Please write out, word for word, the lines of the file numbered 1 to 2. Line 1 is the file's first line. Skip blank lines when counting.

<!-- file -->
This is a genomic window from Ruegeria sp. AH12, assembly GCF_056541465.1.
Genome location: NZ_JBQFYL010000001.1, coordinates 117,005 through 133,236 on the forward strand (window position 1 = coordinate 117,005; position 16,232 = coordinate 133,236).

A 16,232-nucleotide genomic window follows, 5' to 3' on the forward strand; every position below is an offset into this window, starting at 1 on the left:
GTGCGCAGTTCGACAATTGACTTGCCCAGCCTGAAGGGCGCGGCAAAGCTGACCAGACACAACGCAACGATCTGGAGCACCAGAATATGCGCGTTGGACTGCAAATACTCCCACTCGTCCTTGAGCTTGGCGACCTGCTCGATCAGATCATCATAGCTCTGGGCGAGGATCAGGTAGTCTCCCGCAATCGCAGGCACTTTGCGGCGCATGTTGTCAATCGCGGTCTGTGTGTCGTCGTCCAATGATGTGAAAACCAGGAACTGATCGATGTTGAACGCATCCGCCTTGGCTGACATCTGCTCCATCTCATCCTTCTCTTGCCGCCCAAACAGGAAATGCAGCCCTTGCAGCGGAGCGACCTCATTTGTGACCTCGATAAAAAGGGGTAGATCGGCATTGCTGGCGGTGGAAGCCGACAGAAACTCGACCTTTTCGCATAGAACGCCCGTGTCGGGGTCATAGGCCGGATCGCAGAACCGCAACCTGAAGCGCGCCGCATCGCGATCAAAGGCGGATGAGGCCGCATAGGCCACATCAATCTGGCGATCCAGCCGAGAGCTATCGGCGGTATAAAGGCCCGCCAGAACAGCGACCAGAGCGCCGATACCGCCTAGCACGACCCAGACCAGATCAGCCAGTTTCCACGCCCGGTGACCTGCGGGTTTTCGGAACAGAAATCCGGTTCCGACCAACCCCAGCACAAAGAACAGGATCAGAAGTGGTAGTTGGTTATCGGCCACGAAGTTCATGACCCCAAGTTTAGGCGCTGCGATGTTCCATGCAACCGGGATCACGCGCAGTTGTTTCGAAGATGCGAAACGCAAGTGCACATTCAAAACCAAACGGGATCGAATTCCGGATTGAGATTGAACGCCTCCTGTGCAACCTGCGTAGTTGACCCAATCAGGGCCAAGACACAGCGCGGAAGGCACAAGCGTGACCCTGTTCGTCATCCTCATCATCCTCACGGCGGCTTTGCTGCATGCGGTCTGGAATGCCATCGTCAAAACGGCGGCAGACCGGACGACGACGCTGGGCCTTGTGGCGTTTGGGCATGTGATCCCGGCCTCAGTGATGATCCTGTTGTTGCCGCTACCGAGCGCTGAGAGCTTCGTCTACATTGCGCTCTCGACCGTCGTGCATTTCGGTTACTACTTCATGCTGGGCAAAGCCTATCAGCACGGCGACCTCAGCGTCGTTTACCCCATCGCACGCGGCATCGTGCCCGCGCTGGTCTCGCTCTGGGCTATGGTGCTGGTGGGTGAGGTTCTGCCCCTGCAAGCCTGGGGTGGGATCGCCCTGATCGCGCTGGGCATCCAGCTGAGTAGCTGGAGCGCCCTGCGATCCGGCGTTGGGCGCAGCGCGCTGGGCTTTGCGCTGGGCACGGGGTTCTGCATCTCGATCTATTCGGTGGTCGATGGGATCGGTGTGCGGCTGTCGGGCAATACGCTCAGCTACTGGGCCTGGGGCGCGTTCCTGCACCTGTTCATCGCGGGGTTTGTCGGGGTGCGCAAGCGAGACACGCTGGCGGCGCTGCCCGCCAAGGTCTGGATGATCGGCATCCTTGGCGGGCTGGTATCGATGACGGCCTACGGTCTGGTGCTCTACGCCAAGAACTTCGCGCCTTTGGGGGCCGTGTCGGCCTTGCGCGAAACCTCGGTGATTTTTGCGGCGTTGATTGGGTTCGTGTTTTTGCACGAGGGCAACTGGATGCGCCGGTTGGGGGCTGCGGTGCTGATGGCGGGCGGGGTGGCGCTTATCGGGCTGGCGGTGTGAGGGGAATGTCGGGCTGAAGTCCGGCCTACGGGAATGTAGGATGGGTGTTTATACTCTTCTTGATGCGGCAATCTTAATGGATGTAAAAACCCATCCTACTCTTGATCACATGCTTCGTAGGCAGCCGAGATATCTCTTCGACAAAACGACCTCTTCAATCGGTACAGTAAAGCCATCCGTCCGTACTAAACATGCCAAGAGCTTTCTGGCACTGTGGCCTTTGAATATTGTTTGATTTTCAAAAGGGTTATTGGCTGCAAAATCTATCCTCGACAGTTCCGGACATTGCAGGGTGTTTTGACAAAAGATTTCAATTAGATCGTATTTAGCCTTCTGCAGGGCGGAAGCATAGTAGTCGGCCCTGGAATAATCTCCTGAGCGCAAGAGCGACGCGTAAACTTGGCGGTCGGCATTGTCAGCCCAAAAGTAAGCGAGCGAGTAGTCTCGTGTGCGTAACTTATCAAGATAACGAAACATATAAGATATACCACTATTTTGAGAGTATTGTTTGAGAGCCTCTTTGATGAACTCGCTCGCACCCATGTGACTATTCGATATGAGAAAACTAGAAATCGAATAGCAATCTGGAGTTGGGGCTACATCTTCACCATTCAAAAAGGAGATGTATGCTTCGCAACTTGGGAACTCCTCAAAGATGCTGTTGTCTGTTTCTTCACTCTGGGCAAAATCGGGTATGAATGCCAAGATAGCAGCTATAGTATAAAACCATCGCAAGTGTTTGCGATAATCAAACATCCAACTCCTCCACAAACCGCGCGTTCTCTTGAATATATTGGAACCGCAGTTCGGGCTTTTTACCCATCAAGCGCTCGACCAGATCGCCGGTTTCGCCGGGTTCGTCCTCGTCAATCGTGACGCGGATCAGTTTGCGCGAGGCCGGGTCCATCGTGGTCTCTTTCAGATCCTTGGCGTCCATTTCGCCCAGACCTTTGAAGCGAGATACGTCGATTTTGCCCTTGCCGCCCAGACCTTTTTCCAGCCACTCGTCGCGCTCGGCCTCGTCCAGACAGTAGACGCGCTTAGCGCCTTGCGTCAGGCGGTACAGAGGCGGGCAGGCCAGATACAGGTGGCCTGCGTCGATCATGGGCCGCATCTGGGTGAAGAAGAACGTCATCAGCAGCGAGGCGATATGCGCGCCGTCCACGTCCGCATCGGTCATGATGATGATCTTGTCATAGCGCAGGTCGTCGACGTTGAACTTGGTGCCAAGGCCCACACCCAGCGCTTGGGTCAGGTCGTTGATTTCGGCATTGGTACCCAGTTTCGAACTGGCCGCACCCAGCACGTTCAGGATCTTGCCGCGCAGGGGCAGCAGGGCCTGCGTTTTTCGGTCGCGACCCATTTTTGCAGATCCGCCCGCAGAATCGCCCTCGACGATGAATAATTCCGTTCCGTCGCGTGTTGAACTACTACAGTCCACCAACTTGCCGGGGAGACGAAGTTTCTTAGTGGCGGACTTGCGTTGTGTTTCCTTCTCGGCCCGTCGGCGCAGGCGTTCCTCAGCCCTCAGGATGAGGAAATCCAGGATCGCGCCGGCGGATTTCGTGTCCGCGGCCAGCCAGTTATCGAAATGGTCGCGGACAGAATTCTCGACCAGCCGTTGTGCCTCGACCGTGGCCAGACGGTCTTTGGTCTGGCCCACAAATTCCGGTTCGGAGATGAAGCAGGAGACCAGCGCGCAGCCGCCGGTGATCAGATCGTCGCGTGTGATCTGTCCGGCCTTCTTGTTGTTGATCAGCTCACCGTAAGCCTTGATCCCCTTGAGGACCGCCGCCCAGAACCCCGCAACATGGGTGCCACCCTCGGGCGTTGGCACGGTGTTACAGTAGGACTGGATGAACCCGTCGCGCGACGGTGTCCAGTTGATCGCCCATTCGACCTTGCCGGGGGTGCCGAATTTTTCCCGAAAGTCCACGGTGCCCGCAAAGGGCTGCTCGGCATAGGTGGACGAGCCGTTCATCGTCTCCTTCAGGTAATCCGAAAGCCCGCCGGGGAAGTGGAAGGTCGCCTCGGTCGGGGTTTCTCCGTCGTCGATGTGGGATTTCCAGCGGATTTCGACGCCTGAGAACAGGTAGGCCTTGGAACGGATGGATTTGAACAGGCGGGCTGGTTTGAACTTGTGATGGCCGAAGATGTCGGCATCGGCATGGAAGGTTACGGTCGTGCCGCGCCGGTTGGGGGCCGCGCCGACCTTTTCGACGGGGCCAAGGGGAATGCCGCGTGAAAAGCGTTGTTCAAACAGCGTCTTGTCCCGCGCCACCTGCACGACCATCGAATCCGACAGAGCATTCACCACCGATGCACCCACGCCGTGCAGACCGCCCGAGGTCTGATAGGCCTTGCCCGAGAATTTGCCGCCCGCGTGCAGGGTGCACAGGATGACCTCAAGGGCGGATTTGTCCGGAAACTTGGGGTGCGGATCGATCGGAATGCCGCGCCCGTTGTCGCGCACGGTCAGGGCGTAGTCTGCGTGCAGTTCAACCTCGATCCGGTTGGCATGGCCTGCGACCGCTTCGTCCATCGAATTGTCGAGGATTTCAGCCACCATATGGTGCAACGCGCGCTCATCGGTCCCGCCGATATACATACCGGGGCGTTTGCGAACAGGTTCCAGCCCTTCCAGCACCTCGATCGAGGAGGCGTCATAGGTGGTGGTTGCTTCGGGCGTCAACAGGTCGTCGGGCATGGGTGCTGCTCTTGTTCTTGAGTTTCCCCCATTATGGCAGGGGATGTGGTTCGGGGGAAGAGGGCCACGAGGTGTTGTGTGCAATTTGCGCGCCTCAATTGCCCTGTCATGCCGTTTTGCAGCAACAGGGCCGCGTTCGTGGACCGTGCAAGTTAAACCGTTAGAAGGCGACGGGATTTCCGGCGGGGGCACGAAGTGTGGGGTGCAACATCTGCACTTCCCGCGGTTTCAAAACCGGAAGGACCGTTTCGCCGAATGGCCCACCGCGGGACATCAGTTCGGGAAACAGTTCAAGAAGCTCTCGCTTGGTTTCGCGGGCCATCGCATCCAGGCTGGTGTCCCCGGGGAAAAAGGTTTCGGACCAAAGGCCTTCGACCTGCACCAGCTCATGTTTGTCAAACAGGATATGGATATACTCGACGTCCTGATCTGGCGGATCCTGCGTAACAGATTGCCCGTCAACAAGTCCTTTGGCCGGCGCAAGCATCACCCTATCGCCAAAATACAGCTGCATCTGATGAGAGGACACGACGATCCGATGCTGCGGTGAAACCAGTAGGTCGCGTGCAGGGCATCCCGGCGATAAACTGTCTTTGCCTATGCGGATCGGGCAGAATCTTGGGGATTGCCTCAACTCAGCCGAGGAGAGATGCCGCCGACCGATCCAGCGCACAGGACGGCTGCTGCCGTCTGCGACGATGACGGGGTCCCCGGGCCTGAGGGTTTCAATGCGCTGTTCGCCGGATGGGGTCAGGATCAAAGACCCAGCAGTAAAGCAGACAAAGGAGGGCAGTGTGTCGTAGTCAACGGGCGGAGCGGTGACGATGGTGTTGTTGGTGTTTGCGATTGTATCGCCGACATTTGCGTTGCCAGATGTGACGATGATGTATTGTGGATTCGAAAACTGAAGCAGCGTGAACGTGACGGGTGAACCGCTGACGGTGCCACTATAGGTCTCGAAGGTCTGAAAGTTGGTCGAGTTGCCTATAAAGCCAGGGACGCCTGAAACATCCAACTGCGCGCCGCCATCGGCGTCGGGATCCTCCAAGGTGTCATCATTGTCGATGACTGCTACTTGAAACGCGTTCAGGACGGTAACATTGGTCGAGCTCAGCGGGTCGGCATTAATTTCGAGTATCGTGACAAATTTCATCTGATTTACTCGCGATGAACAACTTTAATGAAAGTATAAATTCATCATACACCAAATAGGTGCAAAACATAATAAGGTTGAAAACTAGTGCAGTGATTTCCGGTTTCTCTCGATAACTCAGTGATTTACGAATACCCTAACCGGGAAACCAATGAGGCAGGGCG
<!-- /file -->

This is a genomic window from Ruegeria sp. AH12, assembly GCF_056541465.1.
Genome location: NZ_JBQFYL010000001.1, coordinates 117,005 through 133,236 on the forward strand (window position 1 = coordinate 117,005; position 16,232 = coordinate 133,236).